Mahir Humbatov in Baku -
Though there is currently no stand-alone Islamic bank in Azerbaijan due to a lack of legislation that could authorize or license such a lender, there is huge potential for Islamic banking in the country.
An increasing number of Azerbaijanis are exploring ways to introduce Islamic banking into the country, within the existing legal and normative framework. Despite some progress in the sector, these activities are "hidden" under the forms of conventional system.
Some elements of Islamic finance have already been introduced into Azerbaijan by Kovsar Bank, which positions itself as an Islamic bank even though officially it's just a conventional bank that happens to have interest-free products. Actually, it's the only stand-alone bank in Azerbaijan and the rest of the Commonwealth of Independent States that operates according to the principles of Shariah. At the moment, it has only four offerings - investment accounts based on mudarabah (investment partnership), loans to businesses based on musharakah (profit and loss sharing), loans for retail and corporate clients by purchase and sale of bills of exchange analogous to sukuk (islamic bonds), and consumer loans based on ijara wa iqtina (islamic leasing). Due to restrictions on banks' trading activity stipulated in Azerbaijani legislation, Kauthar cannot base any of its operations on the murabaha (purchase and resale) principle.
There has also been some collaboration of local banks with the Islamic Corporation for the Development of the Private Sector (ICD) - a subsidiary of the Islamic Development Bank Group. Beginning from 2006, the ICD has allocated credit lines to the tune of $17m to Azeri banks such as IBA, Unibank, Bank Standard, Rabitabank, Turanbank and Azerdemiryolbank for financing small businesses, or others through ijara wa iqtina (islamic leasing) and ijara thumma al bai' (lease/buyback transactions). These operations do not contradict Azerbaijani legislation and could be "hidden" under the accepted terms of conventional banking. Even the multilateral financial institution, the Islamic Development Bank (IDB), which leads the spreading of Islamic banking and finance in the world, last year proposed to the government to allocate credit lines to local banks amounting to $20m.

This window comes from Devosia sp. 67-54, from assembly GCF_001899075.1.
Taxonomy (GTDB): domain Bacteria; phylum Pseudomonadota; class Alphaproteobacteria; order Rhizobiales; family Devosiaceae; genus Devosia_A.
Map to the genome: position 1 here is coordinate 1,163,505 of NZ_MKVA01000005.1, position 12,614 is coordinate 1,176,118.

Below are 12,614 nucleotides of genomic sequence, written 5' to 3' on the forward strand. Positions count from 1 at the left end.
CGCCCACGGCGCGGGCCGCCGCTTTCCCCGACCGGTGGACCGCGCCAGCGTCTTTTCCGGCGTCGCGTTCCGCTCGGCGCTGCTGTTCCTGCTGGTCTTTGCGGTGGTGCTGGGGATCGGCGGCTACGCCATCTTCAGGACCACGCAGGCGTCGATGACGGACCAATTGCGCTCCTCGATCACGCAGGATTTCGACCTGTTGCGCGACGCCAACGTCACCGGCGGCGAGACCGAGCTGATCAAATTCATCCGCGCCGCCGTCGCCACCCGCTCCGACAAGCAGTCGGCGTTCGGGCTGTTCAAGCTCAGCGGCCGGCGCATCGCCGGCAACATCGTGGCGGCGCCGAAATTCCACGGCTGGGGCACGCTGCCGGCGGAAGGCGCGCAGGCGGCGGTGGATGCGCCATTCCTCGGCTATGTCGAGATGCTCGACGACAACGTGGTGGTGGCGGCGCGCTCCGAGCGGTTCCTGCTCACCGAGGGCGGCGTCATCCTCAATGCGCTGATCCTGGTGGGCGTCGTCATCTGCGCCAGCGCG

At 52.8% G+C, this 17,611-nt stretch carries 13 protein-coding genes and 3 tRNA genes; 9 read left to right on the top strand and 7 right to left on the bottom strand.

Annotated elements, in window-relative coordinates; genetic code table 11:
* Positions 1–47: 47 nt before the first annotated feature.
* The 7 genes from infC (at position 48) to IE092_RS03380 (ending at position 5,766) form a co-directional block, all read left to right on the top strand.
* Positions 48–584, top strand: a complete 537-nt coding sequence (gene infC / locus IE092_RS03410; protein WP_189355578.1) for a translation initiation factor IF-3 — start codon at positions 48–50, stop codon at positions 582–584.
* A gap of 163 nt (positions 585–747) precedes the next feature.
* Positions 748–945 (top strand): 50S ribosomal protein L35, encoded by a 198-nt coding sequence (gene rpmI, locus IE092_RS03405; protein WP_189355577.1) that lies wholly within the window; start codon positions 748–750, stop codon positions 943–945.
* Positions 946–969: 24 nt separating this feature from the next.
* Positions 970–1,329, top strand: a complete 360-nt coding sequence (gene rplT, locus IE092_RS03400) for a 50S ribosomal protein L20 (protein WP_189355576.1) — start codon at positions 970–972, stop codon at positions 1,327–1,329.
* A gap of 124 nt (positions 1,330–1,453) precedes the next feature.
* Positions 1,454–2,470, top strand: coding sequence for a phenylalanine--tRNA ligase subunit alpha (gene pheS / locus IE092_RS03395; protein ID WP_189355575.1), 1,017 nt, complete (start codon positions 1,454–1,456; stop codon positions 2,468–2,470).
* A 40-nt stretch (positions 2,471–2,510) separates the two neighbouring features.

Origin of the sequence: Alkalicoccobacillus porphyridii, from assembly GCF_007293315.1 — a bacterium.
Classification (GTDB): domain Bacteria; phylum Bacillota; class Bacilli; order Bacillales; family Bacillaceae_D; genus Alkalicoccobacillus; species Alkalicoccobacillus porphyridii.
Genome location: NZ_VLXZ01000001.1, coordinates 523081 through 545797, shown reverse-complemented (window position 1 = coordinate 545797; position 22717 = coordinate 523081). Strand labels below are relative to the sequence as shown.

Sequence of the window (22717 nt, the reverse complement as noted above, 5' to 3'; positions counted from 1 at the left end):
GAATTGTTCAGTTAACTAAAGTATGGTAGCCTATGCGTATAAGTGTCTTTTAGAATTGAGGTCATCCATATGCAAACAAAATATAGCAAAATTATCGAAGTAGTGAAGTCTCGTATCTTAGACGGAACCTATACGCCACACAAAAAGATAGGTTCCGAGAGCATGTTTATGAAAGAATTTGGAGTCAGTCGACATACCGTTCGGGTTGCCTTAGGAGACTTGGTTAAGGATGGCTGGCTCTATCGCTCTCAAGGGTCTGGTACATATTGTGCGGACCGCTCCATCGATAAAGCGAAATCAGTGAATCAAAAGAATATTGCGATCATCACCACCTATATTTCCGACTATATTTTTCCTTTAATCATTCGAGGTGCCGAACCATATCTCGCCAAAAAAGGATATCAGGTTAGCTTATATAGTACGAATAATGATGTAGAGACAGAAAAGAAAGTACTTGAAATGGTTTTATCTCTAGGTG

To discover the Islamic finance potential in Azerbaijan, in March 2008 the Azerbaijan Investment Company, which is fully owned by the government, and the ICD established the Caspian International Investment Company (CIIC), which operates according to Shariah. The ICD has a 75% stake in the company, with the remaining 25% owned by AIC. As the CIIC is not technically a banking institution, it is easier to implement investment activities and projects based on Islamic financial principles, although it is not allowed to render banking services or collect deposits. The main objective of the CIIC is to attract foreign investment to Azerbaijan and to develop the non-oil sector of the country. It is expected that in the near future the chartered capital of the company will increase to $70m from the current $4m. Through its two key shareholders, the CIIC enjoys the full support of the government and international financial institutions. In parallel to its current activities in the country, in June the ICD established an ijara-leasing company with capital of $5m.
A sign of how interested the IDB is in the region, it held its 34th annual board meeting in Turkmenistan this year and will hold the next in Azerbaijan in 2010.
In addition to the IDB, other Islamic financial institutions interested in Azerbaijan's developing economy include Kuwait Finance House, which in March established a company similar to CIIC with the AIC. Kuwait Finance House has a majority shareholding of 75% in the new entity and AIC a 25% stake. The chartered capital announced is $500,000, but is expected to increase to $20m. The company's purpose is to attract investment to the country's non-oil sector.
Moreover, in June 2008, Bahrain International Investment Bank purchased a 49% stake in Amrahbank. Amrahbank was to be converted into a fully-fledged Shariah-compliant bank. However, this initiative has yet to be put into practice due to some hurdles that need to be overcome first.
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